Nov. 30 (Bloomberg) -- Lithuania’s Finance Ministry lowered its forecast for the economy next year as European demand for exports wanes and said slower growth may require an increase in value-added tax to meet the government’s budget-deficit target.
Gross domestic product will probably expand 2.5 percent in 2012, compared with a September forecast of 4.7 percent, the ministry, based in the capital, Vilnius, said today in an e-mailed statement.
As a result, Finance Minister Ingrida Simonyte said additional budget measures will be needed to meet a planned 2012 deficit goal of 2.8 percent of GDP, with no “other serious alternatives” to higher VAT, the Baltic News Service reported. The tax may be raised by 2 percentage points to 23 percent, she added, according to BNS.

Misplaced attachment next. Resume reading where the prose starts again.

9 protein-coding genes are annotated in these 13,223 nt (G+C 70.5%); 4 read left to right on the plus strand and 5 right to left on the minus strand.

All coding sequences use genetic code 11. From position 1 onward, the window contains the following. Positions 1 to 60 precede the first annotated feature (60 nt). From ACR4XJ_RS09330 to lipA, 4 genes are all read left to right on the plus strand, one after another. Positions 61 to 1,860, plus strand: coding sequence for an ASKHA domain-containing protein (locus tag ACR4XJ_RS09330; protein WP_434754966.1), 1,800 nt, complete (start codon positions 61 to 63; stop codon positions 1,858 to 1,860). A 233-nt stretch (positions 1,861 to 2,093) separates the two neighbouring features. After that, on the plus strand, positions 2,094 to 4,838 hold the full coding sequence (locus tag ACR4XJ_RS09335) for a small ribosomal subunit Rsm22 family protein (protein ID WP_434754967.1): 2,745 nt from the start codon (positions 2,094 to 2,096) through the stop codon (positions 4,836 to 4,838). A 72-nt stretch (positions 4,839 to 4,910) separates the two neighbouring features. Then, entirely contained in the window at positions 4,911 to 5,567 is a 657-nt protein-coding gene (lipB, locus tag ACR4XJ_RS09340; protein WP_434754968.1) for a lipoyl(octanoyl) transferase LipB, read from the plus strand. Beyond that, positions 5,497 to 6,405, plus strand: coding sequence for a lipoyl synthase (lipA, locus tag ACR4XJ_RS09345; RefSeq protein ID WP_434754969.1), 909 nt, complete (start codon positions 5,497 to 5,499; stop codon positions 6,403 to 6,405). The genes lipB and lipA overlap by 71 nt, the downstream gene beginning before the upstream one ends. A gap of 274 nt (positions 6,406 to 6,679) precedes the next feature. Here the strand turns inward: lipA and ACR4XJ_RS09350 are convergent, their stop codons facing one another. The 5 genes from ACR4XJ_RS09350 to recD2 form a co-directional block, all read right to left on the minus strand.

Lithuania’s economy expanded 6.7 percent from a year earlier in the third quarter, the second-fastest rate in the European Union. Growth in the Baltic nation, which sells 61 percent of its exports to the 27-member bloc, will slow to 3.4 percent next year, the European Commission estimates.
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